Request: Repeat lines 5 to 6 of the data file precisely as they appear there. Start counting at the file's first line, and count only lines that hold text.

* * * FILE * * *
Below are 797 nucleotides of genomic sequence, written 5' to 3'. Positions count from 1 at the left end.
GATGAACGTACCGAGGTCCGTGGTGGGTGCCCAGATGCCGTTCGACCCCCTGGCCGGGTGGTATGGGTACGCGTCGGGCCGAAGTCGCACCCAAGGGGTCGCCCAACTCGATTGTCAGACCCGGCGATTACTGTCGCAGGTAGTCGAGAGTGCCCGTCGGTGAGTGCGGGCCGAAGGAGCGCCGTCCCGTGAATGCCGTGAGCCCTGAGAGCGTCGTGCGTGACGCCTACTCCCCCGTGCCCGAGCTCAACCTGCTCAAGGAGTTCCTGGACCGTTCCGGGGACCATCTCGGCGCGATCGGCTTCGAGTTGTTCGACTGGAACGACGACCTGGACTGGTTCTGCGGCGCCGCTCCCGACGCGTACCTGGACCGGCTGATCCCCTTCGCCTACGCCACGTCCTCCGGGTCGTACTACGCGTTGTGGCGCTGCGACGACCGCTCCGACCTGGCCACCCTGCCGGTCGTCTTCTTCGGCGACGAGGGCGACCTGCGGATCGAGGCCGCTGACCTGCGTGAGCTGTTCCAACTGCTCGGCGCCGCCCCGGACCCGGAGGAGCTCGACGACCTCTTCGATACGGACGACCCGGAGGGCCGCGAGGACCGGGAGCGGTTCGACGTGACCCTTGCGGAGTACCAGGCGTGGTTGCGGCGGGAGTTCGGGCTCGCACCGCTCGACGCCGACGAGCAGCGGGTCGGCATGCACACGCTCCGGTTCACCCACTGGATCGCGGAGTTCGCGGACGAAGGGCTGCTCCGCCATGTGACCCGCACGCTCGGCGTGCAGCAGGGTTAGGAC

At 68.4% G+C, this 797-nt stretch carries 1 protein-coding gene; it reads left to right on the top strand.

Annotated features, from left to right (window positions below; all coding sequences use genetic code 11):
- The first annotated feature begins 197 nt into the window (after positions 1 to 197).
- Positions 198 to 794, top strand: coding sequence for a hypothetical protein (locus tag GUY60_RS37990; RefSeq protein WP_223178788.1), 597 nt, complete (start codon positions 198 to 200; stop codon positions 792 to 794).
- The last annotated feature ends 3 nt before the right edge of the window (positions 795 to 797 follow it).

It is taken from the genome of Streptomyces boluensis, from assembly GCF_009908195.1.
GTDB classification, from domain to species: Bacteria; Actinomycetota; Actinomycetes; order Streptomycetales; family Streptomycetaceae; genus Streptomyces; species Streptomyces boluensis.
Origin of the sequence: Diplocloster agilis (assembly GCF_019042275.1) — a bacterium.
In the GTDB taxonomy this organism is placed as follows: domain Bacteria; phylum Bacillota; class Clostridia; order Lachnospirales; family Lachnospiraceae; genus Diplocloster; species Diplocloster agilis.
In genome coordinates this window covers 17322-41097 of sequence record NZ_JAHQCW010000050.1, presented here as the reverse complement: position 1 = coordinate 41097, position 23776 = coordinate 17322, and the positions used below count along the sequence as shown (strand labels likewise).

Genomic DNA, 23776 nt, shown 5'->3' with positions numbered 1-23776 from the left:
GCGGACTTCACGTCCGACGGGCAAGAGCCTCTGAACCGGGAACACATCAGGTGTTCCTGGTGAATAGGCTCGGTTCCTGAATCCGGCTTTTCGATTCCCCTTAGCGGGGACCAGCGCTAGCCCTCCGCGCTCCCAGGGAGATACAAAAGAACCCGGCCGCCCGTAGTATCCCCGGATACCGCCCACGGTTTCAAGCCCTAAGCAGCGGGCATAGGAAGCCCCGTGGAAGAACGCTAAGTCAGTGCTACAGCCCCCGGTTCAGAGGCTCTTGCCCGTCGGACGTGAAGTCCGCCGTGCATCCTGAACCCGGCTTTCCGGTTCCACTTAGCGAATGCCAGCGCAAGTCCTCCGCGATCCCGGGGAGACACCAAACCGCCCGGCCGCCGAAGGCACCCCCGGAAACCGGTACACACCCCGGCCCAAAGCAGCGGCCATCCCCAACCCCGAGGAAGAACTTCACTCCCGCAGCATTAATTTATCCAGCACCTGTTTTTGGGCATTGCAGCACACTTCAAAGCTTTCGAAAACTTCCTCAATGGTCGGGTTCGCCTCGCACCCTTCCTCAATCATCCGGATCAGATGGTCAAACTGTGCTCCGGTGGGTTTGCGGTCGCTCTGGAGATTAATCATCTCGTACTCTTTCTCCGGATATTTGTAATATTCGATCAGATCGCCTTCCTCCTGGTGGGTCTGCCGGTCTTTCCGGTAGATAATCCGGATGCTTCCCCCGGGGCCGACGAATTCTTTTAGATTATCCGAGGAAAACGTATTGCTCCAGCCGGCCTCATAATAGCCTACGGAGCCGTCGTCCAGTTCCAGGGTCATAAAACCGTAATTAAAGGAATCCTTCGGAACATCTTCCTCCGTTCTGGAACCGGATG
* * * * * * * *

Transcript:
- The first annotated feature begins 197 nt into the window (after positions 1 to 197).
- Positions 198 to 794, top strand: coding sequence for a hypothetical protein (locus tag GUY60_RS37990; RefSeq protein WP_223178788.1), 597 nt, complete (start codon positions 198 to 200; stop codon positions 792 to 794).